JOHOR BARU: The Energy, Green Technology and Water Ministry aims to have more than 202,000 electric powered vehicles in Malaysia by the year 2030 under its master plan to reduce greenhouse gas emissions.
Its secretary-general Datuk Seri Dr Zaini Ujang said in line with the Paris Agreement, Malaysia has renewed its commitment to reduce its greenhouse gas emissions from 40% to 45% based on the country’s gross domestic product within the next 17 years.
The climate change has caused freak weather patterns lately, such as long droughts, major floods as well thunderstorms, he added.
Zaini said this after presenting 200 electric powered bicycles to Universiti Teknologi Malaysia (UTM) at its Skudai campus here.
He pointed out that many other developed nations have moved forward by using electric vehicles and that Malaysia too does not want to be left behind in using sustainable energy to minimise pollution.
Zaini said based on a report by the International Energy Agency (EIA) in 2013, the transportation sector was the second largest contributor to greenhouse gas emission at 20%, where most of its mode of transport is on land, such as privately owned vehicles.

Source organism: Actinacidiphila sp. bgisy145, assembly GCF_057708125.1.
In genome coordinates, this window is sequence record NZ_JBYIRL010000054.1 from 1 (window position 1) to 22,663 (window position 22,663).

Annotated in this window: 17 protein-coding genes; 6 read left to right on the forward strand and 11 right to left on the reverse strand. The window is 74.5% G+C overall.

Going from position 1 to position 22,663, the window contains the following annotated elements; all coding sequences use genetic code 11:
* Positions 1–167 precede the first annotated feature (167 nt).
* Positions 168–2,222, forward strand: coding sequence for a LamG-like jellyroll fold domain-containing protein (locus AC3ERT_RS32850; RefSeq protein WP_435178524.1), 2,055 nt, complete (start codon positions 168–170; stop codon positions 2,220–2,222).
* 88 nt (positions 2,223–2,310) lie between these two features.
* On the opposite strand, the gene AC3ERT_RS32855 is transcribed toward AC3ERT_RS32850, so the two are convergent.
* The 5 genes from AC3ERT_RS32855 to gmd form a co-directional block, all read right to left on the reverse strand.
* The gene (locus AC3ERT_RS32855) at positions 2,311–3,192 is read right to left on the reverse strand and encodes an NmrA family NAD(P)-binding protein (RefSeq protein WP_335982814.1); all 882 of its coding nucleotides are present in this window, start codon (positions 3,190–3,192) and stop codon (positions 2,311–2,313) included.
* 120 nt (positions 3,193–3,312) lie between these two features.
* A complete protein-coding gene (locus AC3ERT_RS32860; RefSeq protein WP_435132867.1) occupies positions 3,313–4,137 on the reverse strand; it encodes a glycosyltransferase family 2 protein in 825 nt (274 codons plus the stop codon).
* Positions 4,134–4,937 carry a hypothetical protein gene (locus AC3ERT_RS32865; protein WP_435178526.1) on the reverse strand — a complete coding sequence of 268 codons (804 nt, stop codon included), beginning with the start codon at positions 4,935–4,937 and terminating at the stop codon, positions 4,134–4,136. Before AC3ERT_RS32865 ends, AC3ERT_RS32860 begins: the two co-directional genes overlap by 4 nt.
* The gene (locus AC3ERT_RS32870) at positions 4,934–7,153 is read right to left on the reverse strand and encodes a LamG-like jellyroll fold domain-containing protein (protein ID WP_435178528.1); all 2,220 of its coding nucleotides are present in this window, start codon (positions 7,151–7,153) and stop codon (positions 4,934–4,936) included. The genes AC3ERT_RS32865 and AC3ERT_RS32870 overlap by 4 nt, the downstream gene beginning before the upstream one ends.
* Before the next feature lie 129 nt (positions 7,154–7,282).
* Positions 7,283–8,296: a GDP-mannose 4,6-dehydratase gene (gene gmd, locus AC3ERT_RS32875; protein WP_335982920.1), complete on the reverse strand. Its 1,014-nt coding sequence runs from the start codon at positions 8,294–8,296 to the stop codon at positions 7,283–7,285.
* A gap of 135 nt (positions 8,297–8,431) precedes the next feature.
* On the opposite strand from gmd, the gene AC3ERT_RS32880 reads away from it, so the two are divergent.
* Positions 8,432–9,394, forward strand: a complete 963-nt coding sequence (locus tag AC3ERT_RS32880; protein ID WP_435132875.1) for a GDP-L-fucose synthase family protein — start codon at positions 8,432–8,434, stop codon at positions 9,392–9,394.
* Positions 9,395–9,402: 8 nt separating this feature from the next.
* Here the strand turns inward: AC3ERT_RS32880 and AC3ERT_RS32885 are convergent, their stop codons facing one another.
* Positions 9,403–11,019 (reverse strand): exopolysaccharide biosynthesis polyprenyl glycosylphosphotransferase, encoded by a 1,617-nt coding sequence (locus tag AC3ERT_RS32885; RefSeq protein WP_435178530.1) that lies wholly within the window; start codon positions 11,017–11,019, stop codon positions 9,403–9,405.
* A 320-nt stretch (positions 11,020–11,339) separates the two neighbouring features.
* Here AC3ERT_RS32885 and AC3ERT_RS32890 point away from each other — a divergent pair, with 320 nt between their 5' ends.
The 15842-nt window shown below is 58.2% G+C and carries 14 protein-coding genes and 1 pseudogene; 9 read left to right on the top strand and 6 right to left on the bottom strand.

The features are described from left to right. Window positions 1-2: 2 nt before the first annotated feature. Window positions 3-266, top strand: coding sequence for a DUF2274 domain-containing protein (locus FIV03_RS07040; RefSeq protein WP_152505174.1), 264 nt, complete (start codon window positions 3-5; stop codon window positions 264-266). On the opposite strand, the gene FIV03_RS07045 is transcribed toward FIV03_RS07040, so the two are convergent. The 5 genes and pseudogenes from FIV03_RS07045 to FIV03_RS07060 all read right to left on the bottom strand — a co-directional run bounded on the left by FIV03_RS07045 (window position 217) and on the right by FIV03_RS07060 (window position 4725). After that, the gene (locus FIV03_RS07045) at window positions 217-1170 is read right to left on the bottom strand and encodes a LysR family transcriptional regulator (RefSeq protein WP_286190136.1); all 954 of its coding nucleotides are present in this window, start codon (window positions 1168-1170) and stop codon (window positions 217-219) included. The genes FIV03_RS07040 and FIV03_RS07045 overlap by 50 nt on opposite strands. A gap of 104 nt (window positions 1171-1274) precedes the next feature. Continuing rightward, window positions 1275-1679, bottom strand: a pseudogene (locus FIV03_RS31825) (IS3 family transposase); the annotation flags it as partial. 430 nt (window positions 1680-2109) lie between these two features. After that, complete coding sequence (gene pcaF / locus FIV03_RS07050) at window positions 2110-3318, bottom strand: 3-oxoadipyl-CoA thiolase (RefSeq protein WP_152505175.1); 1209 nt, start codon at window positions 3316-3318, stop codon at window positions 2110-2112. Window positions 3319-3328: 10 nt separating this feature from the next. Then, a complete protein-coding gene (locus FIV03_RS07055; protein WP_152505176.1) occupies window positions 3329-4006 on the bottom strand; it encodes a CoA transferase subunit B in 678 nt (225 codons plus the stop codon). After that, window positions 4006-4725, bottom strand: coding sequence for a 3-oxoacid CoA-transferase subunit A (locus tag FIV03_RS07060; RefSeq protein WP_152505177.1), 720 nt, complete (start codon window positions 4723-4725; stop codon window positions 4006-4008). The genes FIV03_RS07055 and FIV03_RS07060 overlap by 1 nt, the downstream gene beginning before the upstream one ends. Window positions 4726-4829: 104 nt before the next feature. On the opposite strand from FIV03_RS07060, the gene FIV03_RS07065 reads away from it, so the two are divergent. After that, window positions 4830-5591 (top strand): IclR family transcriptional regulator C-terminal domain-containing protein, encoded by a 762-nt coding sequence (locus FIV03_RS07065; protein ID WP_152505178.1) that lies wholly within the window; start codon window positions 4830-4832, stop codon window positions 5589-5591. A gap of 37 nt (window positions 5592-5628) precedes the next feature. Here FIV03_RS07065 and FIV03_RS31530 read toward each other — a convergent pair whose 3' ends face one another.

To realise the nation’s green agenda, the ministry has created the low carbon mobility initiative, which also involved the Electric Mobility Blueprint (EMB) that focuses on three main points, namely developing electronic vehicles (EV) for public transportation and private use, EV eco-system, and EV economic, he said.
He stressed that EMB was part of the Government’s efforts to introduce electric vehicles as an alternative to normal vehicles, which run on fuel and diesel.
Zaini said the increase in EV usage was important to lessen dependency on fossil fuel and decrease greenhouse gas emissions in the country.
EMB also aimed to make Malaysia a hub for electric vehicles market by targeting 100,000 electric cars, 125,000 charge stations, 2,000 electric buses, and 100,000 electric motorcycles by 2030.
Until April this year, there were 1,136 electric vehicles nationwide including cars, buses and even bicycles, he said, adding that consumers must be convinced that electric vehicles would become a better choice for them and the environment.
He said he was confident conducive policies and advances made in technology would help increase and popularise use of electric vehicles in Malaysia in the near future.